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Selecting a CMS, and whether to include Drupal in your shorlist
Having closely observed and participated in web content management system (CMS/WCM) tendering and procurement process for the last few years, it has been disappointing that RFTs still lead with functional requirements matrices.
While these matrices might allow CMS selection committees to tally up weightd scores and rely on reassuring numerical totals; the resulting 'solution' typically doesn't solve real business and user needs.
When selecting a CMS, an organisation needs to look closely at the types of usage scenarios. A list of features and functionality does not adequately reflect your organisation's true requirements, nor does it allow you to compare how usable individual CMSs offerings are for a given feature.
"Track changes in information".
Is a version saved every time a change is made, or does a user need to manually flag a new version? In a log of potentially hundreds of changes, what is the benefit of storing these records? Can you compare versions side by side?
User stories and usage scenarios
The alternative to feature matrices is observing business processes and implementing a CMS that supports these as naturally as possible.
In which case, when searching for a CMS, verbally describe these processes using 'user stories'.
Usage scenario example
Outside of the system, an editor emails a reporter a writing assignment. The reporter researches the topic and composes the article in Microsoft Word. When it is near completion, the author pastes the copy of the article into a web entry form. The form strips out extraneous MS Word formatting but preserves basic formatting such as paragraph breaks.
Alternatively, the reporter can compose the article directly in the content entry interface. Using the in-page WYSIWYG editor, the reporter applies a limited amount (as configured) of styling directives including CSS styles, bold, italic,images, tables, and bullets. The executes a spell check within the rich text area.
The reporter searches for and embeds re-usable images within the body of the article. Caption and credit information are re-used from the source image assets but can be overridden within the context of the article.
The content entry form has fields for structured content attributes such as 'title,''author,' 'keywords,' 'description,' 'press date,' 'section,' 'category,' and 'related stories'. The section selection control is populated by a centrally managed list and is used to display dynamic lists of articles on the section front pages and other dynamic components. The 'related articles' field is used to manually select specific articles to display in the related articles display component of the article detail page.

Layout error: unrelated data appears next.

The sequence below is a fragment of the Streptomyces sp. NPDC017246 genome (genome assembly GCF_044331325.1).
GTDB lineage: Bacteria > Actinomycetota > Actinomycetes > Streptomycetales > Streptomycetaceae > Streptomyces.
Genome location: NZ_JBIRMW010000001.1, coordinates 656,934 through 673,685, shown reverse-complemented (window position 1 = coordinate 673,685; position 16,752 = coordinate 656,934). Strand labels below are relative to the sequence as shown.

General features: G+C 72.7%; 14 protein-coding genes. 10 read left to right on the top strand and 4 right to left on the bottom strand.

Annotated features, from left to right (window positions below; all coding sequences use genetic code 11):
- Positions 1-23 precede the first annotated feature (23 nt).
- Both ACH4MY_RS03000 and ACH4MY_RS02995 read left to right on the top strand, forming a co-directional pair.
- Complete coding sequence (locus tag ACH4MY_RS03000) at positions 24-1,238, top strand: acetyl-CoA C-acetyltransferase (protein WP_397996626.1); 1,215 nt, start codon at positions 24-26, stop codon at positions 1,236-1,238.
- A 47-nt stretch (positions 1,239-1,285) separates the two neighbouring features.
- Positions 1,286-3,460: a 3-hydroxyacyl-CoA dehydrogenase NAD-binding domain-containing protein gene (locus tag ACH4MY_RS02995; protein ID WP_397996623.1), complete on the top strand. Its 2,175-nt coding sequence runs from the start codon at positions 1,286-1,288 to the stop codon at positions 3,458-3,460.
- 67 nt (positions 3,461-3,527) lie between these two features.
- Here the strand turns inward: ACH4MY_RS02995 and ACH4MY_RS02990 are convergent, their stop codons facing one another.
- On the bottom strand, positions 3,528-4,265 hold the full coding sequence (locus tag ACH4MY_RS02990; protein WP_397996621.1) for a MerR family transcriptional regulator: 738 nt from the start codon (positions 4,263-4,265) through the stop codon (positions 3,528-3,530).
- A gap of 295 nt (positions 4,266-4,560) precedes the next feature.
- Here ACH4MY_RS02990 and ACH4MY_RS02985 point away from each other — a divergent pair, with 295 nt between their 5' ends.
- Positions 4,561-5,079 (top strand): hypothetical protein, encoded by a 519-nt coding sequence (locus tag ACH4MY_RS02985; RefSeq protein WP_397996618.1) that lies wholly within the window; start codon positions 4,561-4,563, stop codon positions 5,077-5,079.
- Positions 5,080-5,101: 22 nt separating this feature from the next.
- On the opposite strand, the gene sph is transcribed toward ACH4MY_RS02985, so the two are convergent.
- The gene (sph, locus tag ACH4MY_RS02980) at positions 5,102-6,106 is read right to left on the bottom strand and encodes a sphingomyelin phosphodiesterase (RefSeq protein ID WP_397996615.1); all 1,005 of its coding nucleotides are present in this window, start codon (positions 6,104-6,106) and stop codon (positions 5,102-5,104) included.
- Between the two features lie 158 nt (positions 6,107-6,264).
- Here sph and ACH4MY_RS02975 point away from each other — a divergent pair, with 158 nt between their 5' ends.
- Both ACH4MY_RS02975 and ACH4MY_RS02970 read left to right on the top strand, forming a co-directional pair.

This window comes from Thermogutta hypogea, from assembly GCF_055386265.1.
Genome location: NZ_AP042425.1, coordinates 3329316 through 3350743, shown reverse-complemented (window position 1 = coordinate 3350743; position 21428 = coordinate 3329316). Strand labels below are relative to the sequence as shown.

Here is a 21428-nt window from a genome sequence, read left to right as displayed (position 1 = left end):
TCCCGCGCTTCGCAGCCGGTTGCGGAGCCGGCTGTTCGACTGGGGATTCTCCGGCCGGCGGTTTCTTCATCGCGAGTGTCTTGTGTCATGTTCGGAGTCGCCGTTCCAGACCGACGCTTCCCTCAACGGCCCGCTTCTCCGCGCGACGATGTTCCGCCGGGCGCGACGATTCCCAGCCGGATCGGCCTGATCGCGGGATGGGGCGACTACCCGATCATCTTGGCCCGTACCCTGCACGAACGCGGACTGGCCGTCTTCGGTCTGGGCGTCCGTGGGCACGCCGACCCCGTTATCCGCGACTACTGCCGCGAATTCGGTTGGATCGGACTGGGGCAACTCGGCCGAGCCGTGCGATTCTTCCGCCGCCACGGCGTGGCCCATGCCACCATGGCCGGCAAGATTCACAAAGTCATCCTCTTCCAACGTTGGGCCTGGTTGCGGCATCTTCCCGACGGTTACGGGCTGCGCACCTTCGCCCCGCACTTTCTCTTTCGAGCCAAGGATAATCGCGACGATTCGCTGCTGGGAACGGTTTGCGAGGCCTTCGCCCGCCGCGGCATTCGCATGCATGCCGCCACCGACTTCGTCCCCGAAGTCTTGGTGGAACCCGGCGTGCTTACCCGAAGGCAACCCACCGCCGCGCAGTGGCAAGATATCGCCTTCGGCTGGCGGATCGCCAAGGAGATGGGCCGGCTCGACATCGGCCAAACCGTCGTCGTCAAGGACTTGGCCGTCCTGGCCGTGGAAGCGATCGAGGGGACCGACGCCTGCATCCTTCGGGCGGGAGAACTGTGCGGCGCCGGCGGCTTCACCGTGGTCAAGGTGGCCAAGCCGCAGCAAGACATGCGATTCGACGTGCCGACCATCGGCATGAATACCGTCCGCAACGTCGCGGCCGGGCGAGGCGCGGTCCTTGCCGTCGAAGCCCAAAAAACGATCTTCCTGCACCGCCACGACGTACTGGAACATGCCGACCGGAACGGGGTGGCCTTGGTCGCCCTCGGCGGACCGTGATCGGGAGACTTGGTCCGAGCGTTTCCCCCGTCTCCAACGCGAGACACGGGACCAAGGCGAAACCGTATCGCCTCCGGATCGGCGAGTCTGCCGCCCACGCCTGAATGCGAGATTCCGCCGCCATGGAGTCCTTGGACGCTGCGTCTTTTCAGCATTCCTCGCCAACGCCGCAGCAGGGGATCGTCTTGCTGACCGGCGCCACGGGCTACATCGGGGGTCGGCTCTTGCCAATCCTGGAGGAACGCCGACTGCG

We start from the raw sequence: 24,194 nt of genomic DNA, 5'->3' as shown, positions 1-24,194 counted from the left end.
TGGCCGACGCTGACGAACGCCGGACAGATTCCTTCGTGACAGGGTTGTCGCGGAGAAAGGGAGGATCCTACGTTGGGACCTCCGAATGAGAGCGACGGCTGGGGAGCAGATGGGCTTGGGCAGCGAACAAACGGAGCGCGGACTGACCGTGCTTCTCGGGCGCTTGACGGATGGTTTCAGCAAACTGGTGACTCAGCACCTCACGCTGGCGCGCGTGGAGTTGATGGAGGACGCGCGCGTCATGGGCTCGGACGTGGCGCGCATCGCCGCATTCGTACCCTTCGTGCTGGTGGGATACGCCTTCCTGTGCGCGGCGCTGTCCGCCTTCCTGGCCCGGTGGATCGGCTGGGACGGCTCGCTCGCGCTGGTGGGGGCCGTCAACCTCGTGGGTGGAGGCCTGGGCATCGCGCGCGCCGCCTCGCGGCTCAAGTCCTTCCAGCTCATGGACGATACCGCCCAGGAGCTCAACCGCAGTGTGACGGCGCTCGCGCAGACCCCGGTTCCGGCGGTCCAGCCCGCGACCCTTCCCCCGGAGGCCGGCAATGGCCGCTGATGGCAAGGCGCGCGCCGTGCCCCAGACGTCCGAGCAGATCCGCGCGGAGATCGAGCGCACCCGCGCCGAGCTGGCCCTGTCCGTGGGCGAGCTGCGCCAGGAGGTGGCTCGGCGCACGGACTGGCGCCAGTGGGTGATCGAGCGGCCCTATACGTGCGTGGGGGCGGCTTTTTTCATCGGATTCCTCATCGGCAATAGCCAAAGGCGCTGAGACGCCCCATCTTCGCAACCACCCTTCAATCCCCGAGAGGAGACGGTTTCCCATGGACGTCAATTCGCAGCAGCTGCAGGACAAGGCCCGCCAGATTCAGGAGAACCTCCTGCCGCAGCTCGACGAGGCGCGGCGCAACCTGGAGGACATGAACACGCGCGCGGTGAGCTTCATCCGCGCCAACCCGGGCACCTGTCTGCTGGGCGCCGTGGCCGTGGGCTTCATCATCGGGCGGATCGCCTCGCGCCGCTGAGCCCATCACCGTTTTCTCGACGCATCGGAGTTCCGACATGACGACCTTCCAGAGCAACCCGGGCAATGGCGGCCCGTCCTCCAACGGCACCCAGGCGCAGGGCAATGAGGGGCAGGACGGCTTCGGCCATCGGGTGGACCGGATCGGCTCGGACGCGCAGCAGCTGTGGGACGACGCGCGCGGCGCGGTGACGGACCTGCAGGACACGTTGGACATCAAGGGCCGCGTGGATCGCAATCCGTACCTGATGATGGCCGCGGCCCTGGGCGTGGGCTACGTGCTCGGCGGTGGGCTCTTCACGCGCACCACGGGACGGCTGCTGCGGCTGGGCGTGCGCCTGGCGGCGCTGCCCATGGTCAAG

- WYSIWYG editing
- Word formatting
- Associating related articles and images
- Controlled vocabulary
- Embedding re-usable content objects in the article body
Source: Seth Gottlieb, a leading CMS selection consultant, http://www.contenthere.net/category/selection
What are similar organisations using
Reaching out to similar organisations and companies, to discuss what they found did/not work for them also helps determine which CMSs to consider for your own implementation. Factors to consider:
- When they implemented their CMS, technology may have moved on since
- Training and education go a long way towards adoption
- Speak to the users, not just the project champions/leads
Industry reviews and rankings
This step precedes publishing your request for tender and soliciting quotes - research what is CMSs are on the market and have been evaluated by third-party market research firms.
Gartner's social software in the workplace
Gartner's externally facing social software
Gartner's web content management systems
Where is Drupal in all of this?
You may notice Drupal makes it onto the social software Gartner quadrants, but not onto the WCM ranking. The minimum threshold for that evaluation was $10M in revenue, whereas Drupal, an open source solution with a diverse ecosystem on non/commercial supporting companies, does not offer a single view of its finances.
Factors to consider:
- Can Drupal support your usage scenarios
- What is the total cost of ownership, i.e. take into account per server licensing fees, per user licensing fees, training, implementation and development
- Case studies and deployments of Drupal in comparable organisations
- A strong Drupal product roadmap looking 12 - 18 months into the future